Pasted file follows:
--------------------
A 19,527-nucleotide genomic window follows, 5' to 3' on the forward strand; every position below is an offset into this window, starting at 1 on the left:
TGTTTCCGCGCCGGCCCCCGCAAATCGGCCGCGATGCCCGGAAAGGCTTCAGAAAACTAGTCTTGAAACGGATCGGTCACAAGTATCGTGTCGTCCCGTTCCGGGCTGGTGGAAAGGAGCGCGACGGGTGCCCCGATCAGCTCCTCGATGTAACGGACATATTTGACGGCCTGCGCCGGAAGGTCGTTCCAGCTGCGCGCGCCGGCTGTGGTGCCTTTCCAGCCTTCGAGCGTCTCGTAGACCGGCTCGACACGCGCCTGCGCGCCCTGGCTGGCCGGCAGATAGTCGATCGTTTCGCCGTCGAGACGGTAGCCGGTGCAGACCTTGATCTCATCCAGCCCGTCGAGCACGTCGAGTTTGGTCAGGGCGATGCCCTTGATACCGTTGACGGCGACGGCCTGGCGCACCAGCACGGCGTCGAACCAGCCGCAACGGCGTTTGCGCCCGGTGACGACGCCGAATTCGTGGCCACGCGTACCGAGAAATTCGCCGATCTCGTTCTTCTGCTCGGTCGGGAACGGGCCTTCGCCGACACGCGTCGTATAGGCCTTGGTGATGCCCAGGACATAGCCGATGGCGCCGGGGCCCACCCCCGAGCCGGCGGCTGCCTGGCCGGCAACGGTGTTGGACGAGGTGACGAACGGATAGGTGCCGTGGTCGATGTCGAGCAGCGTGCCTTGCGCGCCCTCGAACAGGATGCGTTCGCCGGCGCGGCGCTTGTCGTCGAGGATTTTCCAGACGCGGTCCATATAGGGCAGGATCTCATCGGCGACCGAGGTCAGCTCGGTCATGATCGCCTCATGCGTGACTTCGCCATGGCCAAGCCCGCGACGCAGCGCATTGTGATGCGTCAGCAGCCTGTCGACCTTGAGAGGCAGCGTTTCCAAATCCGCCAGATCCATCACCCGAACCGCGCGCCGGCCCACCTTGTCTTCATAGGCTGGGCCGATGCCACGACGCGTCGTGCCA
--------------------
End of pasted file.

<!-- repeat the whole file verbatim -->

A 19,527-nucleotide genomic window follows, 5' to 3' on the forward strand; every position below is an offset into this window, starting at 1 on the left:
TGTTTCCGCGCCGGCCCCCGCAAATCGGCCGCGATGCCCGGAAAGGCTTCAGAAAACTAGTCTTGAAACGGATCGGTCACAAGTATCGTGTCGTCCCGTTCCGGGCTGGTGGAAAGGAGCGCGACGGGTGCCCCGATCAGCTCCTCGATGTAACGGACATATTTGACGGCCTGCGCCGGAAGGTCGTTCCAGCTGCGCGCGCCGGCTGTGGTGCCTTTCCAGCCTTCGAGCGTCTCGTAGACCGGCTCGACACGCGCCTGCGCGCCCTGGCTGGCCGGCAGATAGTCGATCGTTTCGCCGTCGAGACGGTAGCCGGTGCAGACCTTGATCTCATCCAGCCCGTCGAGCACGTCGAGTTTGGTCAGGGCGATGCCCTTGATACCGTTGACGGCGACGGCCTGGCGCACCAGCACGGCGTCGAACCAGCCGCAACGGCGTTTGCGCCCGGTGACGACGCCGAATTCGTGGCCACGCGTACCGAGAAATTCGCCGATCTCGTTCTTCTGCTCGGTCGGGAACGGGCCTTCGCCGACACGCGTCGTATAGGCCTTGGTGATGCCCAGGACATAGCCGATGGCGCCGGGGCCCACCCCCGAGCCGGCGGCTGCCTGGCCGGCAACGGTGTTGGACGAGGTGACGAACGGATAGGTGCCGTGGTCGATGTCGAGCAGCGTGCCTTGCGCGCCCTCGAACAGGATGCGTTCGCCGGCGCGGCGCTTGTCGTCGAGGATTTTCCAGACGCGGTCCATATAGGGCAGGATCTCATCGGCGACCGAGGTCAGCTCGGTCATGATCGCCTCATGCGTGACTTCGCCATGGCCAAGCCCGCGACGCAGCGCATTGTGATGCGTCAGCAGCCTGTCGACCTTGAGAGGCAGCGTTTCCAAATCCGCCAGATCCATCACCCGAACCGCGCGCCGGCCCACCTTGTCTTCATAGGCTGGGCCGATGCCACGACGCGTCGTGCCA